Reviews of the legiter "Elaine Stritch at Liberty" left no superlatives on the table -- the show was a tour de force combining comedy, drama, music and a singular life spent committed to the theater. HBO's docu widens the lens to expose even more of Stritch, yet doesn't limn anything not covered in the one-woman show.
Reviews of the legiter “Elaine Stritch at Liberty” left no superlatives on the table — the show was a tour de force combining comedy, drama, music and a singular life spent committed to the theater. HBO’s docu widens the lens to expose even more of Stritch, whether it be historical, pre-performance or in rehearsal, yet doesn’t limn anything not covered in the one-woman show. The richness of the stage work, however, far exceeds anything the filmmakers bring to the docu; funny how a well-written reminiscence can work better than a black-and-white photograph.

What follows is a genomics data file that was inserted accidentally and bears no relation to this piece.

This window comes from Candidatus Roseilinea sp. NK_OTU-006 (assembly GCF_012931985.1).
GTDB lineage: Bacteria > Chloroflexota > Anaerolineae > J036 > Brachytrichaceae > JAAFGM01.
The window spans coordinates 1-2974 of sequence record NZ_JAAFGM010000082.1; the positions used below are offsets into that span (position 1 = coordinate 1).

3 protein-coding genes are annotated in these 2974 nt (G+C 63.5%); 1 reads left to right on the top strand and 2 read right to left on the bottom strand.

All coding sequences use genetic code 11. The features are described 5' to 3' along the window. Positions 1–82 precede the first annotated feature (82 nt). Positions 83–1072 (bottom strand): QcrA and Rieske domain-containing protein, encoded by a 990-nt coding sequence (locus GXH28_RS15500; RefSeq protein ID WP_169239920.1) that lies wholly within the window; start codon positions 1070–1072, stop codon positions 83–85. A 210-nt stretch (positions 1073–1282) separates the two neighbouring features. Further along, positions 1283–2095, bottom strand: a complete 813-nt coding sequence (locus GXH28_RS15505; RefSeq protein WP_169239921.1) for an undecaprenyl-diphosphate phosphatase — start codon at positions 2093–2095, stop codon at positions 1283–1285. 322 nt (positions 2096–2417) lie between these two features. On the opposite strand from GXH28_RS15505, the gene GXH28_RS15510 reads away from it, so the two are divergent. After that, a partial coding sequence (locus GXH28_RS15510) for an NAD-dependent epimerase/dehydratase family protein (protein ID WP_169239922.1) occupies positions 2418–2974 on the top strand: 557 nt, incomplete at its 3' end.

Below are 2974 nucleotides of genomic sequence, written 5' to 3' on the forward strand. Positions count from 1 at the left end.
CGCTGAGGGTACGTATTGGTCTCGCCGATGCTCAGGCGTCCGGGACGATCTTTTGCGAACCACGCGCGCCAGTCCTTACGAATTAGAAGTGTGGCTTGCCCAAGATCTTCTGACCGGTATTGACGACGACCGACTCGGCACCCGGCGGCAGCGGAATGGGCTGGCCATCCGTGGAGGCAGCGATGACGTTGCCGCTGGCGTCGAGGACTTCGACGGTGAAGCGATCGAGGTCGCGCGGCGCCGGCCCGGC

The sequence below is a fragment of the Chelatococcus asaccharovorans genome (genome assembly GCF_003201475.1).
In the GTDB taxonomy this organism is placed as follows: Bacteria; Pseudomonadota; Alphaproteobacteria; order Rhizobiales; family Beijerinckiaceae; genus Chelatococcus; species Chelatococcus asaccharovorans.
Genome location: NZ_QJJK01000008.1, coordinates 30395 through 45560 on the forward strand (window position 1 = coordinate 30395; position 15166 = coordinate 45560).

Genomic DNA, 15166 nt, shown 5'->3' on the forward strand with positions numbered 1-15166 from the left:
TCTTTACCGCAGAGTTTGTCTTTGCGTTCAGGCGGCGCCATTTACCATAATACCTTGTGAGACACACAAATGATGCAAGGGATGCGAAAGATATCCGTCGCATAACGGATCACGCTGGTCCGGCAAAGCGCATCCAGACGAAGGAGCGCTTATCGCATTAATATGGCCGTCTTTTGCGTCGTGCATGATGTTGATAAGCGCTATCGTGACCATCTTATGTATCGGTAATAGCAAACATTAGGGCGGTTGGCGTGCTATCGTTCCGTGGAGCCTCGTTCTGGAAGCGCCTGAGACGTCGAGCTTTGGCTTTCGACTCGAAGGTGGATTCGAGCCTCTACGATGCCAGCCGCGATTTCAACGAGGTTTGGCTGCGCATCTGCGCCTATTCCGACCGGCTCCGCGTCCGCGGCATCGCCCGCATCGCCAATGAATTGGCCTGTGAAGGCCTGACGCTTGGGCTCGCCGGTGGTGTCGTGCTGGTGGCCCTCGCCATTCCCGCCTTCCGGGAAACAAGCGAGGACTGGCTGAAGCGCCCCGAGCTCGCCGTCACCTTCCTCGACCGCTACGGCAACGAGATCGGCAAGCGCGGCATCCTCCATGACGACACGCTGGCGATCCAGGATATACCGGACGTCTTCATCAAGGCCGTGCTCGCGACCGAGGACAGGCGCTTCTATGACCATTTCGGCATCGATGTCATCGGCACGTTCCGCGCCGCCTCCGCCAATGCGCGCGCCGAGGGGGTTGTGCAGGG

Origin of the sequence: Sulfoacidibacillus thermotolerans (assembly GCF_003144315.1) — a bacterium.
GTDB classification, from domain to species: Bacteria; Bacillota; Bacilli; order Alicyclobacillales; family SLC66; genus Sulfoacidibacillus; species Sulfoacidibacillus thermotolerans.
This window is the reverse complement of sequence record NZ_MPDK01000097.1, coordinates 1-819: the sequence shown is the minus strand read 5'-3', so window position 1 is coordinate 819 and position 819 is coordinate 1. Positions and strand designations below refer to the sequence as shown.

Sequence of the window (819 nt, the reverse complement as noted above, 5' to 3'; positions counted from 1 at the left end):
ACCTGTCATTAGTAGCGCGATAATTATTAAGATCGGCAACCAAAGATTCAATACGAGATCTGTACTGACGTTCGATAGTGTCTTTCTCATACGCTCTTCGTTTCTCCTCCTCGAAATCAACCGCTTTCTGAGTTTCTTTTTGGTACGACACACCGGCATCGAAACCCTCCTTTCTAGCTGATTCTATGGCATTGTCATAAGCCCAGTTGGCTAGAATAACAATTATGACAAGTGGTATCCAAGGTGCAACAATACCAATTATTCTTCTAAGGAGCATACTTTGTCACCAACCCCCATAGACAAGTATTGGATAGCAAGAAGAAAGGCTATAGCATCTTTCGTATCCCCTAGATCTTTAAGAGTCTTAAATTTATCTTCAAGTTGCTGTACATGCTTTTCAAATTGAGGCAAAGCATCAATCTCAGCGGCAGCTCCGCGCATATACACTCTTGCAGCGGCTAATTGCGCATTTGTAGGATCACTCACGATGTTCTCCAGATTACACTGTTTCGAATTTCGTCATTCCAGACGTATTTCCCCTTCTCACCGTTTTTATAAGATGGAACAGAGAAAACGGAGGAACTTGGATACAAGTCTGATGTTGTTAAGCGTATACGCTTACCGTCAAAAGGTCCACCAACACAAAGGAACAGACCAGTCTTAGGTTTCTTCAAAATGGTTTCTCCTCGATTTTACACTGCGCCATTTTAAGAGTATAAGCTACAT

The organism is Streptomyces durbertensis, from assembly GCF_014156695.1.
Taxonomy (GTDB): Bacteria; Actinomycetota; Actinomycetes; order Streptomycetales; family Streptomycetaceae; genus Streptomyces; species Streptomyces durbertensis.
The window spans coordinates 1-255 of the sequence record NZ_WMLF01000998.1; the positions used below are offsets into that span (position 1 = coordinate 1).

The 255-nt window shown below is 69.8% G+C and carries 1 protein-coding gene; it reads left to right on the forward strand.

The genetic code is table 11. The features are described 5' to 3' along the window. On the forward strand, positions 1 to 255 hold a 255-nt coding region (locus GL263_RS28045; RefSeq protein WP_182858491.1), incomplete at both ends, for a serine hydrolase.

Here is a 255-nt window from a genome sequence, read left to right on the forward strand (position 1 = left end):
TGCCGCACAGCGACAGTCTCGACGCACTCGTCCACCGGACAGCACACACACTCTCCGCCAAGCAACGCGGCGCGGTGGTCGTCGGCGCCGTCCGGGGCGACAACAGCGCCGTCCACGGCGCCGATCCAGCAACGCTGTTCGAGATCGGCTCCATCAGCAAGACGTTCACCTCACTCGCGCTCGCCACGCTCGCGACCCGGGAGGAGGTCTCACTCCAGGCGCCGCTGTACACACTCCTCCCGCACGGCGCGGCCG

In “At Liberty’s” credits, John Lahr is billed as having “constructed” the piece, which Stritch has “reconstructed.” Andy Picheta, Nick Doob, Chris Hegedus and DA Pennebaker have furthered reconstructed the work to show bits of its evolution and Stritch’s timidity away from the footlights. Their best historical addition is footage from the recording of the “Company” cast album; it captures moments of defeat and recuperation that underline Stritch’s determination and commitment.
Enough of the stage show — a Tony winner and a hit in London, Gotham’s Public and on the road — remains untouched in the film, as she covers her resolutely Catholic childhood, her move to New York as an 18-year-old and a handful of romances, including dates with Marlon Brando, Ben Gazzara and Rock Hudson. Hers is a convivial life with consequence — love, drinking, Noel Coward and more drinking take up the bulk of the anecdotes — and the honesty with which she attacks her triumphs and shortcomings remain intact, despite the filmmakers’ embellishments.